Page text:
By Afnan Khan
LAHORE: Residents of the provincial capital are breathing poisonous air due to the government’s failure in controlling massive industrialisation in residential areas and containing the growth in the number of vehicles on the road, which has increased significantly with the passage of time, Daily Times has learnt.
The level of all the major contaminants in the atmosphere has exceeded the given standard, which is not only harming the environment and the city’s ecosystem, but also causing an increase in the number of diseases related to lungs and various types of cancer.
The key pollutants, which are threatening the atmosphere of the city, include carbon monoxide (CO), ozone (O), oxides of nitrogen (NOx), sulfur dioxide (SO2), lead (Pb) and suspended particulate matter (SPM), while nitrogen dioxide (NO2) is the major pollutant out of all other oxides of nitrogen in the air.
The major sources of all these pollutants include furnaces and other factories – mostly operating around the walled city and in the peripherals of Lahore – the relatively higher population growth, the massive increase in the number of vehicles on the roads, the absence of a proper public transport system and garbage and desolated infrastructure such as roads.
Most of the vehicles in Lahore, especially the heavy ones, are not complying with the given standards of international environmental agencies – called Euro-II and Euro-III – which means that the vehicles are not fit enough to avoid spreading any kind of contaminant in the air through their exhaust.
The majority of diesel vehicles using crude diesel oil, two-stroke rickshaws and motorcycles emit excessive graphitic carbon (visible smoke) due to faulty injection nozzles and weak engines. Two-stroke vehicles are the most inefficient in burning fuel and thus contribute most to emissions.
According to experts, air pollution either causes or triggers ailments like Asthma, Chronic Obstructive Pulmonary Disease, fibrosis, heart-related problems, cancer and diabetes among others.
An Environment Protection Department official told Daily Times that under the World Health Organisation’s standards the level of nitrogen oxide in the air should not be more than 40µg/m3 throughout the year, but the level in Lahore is now 170µg/m3.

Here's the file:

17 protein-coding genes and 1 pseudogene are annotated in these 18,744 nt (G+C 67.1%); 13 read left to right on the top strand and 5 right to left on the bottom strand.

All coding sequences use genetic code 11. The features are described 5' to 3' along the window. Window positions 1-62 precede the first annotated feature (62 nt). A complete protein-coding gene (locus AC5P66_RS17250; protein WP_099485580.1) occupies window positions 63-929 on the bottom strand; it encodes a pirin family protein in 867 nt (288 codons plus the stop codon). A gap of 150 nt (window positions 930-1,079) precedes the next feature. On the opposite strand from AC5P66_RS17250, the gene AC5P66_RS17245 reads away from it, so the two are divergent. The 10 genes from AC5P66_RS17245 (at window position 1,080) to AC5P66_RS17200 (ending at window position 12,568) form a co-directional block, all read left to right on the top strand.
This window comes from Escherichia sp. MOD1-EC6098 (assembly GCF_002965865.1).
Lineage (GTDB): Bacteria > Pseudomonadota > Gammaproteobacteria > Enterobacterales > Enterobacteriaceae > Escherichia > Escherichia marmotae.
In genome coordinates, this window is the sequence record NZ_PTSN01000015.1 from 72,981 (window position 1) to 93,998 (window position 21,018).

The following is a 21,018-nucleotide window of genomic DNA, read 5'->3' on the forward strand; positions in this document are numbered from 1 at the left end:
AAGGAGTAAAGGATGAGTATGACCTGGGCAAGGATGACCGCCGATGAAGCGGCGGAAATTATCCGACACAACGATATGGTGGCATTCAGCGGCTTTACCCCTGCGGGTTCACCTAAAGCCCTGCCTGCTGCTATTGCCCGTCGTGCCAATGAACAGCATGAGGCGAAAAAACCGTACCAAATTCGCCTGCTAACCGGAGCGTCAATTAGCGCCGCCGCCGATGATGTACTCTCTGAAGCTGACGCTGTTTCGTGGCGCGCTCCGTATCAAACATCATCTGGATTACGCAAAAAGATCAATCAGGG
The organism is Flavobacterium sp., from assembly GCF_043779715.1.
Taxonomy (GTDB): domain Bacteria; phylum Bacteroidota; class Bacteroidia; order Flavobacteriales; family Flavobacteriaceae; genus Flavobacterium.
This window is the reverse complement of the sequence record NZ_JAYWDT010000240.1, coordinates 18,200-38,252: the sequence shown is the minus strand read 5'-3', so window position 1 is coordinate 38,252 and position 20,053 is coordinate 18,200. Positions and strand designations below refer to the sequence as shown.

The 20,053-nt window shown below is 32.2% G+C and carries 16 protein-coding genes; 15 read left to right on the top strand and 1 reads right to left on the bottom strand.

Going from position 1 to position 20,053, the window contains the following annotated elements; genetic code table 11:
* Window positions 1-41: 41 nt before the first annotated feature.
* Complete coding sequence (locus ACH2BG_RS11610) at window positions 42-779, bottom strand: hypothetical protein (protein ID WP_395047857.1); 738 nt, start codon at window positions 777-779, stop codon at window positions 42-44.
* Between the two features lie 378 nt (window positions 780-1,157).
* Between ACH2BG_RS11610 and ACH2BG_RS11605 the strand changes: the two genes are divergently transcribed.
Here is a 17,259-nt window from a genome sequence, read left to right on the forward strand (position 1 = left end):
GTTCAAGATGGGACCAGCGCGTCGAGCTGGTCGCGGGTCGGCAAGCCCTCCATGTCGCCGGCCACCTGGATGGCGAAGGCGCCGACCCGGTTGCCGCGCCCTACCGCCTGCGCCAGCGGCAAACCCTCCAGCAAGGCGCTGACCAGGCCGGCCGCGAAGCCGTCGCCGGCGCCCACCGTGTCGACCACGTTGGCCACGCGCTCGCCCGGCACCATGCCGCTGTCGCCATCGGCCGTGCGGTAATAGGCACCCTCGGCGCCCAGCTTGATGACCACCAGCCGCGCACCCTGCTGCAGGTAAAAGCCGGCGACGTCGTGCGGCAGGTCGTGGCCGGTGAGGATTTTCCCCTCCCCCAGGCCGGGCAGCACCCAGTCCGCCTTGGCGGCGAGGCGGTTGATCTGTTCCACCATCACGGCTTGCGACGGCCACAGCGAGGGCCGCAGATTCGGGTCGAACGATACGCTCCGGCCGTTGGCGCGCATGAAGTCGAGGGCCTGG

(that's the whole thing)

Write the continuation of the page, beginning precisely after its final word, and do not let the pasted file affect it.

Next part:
Similarly, the level of particulate matter should remain less than 25µg/m3 round the clock, but it crosses 200µg/m3 during different timings in the provincial capital. The limit of SO2 is supposed to be 100µg/m3, but it crosses 200 in Lahore. Similarly, the maximum level of O3 is set at 100µg/m3 within every eight hours, but it also crosses its limits at different points in the city, while other pollutants like CO are also excessively present in the air.
The official said that The Mall was still considered one of the most green areas of Lahore, yet the level of all these pollutants in the area is extremely high, which is enough to understand the plight of the people living in the walled city, Ichra, Mozang, Yateem Khana, Sanda etc, where there is almost no greenery and the highest ratio of population density.
All options: Environment Protection Department spokesperson Naseemur Rehman told Daily Times that the department was looking at all options to control pollutions, including air pollution, and they were running several awareness programmes in this regard.
“The department sealed more than 100 polluting industries during 2009 in Lahore alone, fined 19,298 vehicles for emitting smoke and polluting the atmosphere, specially checked more than 200 chemical units in the city while conducting around 200 follow-up visits on different sites,” he said, adding that citizens should also understand that they have to adopt an environment-friendly life style.
Lahore Bachao Tehreek senior member Imrana Tiwana told Daily Times that the city was now being quoted at international levels for being one of the most culturally rich yet polluted places on the planet, which is a great embarrassment for our government and citizens.
She said that air pollution had already crossed all set limits in the city and it was time to start a proper programme to control air pollution and thoroughly monitor it in collaboration with local and international organisations.
She said that an international environmentalist organisation, called Clean Air Commission, had visited Lahore to lend their support for the eradication of air pollution as they previously did in India, Bangladesh and other South Asian countries, but the government did not accept their proposals.